Updated: Jun 26
The Midseason Method to Jump-start your Pitching Staff
Written by: Matthew Driscoll
Fantasy Baseball is all about strategy. Terms like ‘streamers’ and ‘eligibility’ have become constant points of analysis in roster construction, but there may be a very efficient points method staring us straight in the eyes: Long Relievers.
Many Fantasy Leagues (especially ESPN ones) have start limits. For many players, there is a lack of starts, meaning if you have a maximum of 15 starts, you typically get less than the cap. But some players, either due to draft strategy or injuries, have issues at the other end of the spectrum and max out their starts. While this may seem like a small issue, it can become a big problem very quickly. Picture this: You have a 15-start limit in your fantasy league, and you go into Saturday with a 20-point (standard H2H scoring) advantage. Your Saturday pitchers are two average-to-below average pitchers with average matchups. But on Sunday, you have Corbin Burnes vs the Pirates and Justin Verlander against the A’s. Naturally, you would want to start JV and Burnsie, but there’s always a risk that either would blow up, or you sit the other two and someone like Reid Detmers throws a no-hitter against a playoff team (again).
This is where the long reliever strategy could come in handy. Its reduced risk and potential payout are fairly unmatched, and most of these bullpen beasts are available in most leagues. Rostering 1-2 long relievers could save up to 4 starts for your horses to use, and they provide some nice value; if they’re cruising through 2-3 innings, they will yield approximately 7-12 points when factoring for saves/wins (3 inning saves, while uncommon do happen, especially on weaker teams). If you get two of these performances per week, that nets you a cool 15-24 points per pitcher! The cherry on top is that if they start to struggle, they aren’t expected to stay out and suffer like a typical starter, as there is usually another arm in the bullpen to get them out of the game before it slips away. So at the risk of a -5.0 outing, you have the potential for a consistent 8-10 point performance. Closers are highly coveted due to the probability of saves, but with saves, holds, and wins normally being scored the same, do I really care what stat the pitcher gets scored? To borrow a quote from Moneyball, “No, I do not care”. The Moneyball mindset worked for the 2002 Oakland A’s, particularly in finding diamond-in-the-rough relievers. There’s nothing stopping you from doing the same for your fantasy team. Here are five multi-inning guys to look at rostering:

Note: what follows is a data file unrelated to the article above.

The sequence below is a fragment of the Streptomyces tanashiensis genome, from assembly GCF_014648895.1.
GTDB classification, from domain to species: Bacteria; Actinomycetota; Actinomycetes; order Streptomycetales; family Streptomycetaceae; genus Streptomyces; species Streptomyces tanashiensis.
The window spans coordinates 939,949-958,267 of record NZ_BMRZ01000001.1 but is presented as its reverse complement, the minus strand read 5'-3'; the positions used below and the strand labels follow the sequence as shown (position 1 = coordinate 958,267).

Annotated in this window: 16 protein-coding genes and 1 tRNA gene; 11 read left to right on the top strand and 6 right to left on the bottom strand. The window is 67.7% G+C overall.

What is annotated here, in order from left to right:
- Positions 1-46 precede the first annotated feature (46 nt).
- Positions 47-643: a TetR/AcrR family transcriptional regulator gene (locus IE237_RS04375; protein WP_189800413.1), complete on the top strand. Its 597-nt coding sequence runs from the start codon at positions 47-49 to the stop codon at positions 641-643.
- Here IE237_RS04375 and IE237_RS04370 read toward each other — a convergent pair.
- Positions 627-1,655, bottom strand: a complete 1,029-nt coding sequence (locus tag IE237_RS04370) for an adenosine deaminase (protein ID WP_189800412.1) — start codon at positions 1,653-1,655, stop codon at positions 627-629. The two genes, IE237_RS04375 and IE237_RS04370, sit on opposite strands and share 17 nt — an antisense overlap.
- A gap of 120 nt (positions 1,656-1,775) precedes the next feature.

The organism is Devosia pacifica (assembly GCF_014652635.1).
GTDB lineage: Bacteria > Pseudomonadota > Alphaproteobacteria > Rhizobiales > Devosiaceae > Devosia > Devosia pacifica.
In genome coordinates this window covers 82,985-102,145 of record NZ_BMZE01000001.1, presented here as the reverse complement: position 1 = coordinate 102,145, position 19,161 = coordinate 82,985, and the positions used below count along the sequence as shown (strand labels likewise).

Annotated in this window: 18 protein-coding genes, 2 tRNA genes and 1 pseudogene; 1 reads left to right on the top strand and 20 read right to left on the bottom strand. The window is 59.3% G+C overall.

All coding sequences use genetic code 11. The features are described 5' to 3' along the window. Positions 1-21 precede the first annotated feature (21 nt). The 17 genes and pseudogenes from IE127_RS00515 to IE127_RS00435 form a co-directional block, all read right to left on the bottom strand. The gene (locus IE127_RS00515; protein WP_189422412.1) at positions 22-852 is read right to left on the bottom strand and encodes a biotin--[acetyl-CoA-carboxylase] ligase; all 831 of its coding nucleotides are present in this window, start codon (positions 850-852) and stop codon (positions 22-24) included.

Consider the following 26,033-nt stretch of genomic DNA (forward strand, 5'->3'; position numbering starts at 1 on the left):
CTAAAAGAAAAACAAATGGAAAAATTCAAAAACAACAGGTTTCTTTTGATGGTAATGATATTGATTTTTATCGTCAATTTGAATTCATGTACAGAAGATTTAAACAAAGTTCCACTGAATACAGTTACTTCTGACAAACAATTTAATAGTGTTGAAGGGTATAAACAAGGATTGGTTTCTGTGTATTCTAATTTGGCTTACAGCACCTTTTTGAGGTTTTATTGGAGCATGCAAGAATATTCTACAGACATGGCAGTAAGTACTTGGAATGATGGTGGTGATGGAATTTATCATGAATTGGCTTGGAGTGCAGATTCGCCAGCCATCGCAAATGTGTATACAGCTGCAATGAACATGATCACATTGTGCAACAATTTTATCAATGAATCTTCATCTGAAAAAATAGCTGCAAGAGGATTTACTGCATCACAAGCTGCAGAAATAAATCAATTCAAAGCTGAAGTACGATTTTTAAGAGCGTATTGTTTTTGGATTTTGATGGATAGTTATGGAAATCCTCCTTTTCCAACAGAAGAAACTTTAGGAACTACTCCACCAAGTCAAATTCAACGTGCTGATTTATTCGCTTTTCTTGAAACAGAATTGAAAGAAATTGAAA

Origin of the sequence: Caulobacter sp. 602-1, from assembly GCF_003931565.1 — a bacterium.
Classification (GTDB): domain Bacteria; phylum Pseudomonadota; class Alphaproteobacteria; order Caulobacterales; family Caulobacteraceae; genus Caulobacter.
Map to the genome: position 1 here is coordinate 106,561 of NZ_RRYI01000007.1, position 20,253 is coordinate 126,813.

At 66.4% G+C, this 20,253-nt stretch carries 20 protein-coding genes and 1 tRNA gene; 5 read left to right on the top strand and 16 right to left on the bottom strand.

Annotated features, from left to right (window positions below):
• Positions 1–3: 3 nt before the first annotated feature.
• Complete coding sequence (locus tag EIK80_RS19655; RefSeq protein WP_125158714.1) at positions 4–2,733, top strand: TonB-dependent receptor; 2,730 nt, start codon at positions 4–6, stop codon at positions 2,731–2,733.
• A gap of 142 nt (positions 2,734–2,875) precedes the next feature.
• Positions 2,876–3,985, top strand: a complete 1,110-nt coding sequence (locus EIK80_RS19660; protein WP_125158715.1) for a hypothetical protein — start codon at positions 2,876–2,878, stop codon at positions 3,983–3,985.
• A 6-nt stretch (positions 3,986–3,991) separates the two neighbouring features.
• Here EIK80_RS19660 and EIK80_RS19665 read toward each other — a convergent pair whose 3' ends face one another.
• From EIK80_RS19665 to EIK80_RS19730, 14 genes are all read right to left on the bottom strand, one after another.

Michael King, RHP Yankees: Rostered in 33.6% of leagues
Jorge Lopez, RHP Orioles: Rostered in 45% of leagues
Jhoan Duran, RHP Twins: Rostered in 18% of leagues
Tanner Houck, RHP Red Sox: Rostered in 46% of leagues
Matt Moore, LHP Rangers: Rostered in 0.6% of leagues **
**(just called up. Could see very high leverage innings out of the back end of the Ranger’s bullpen)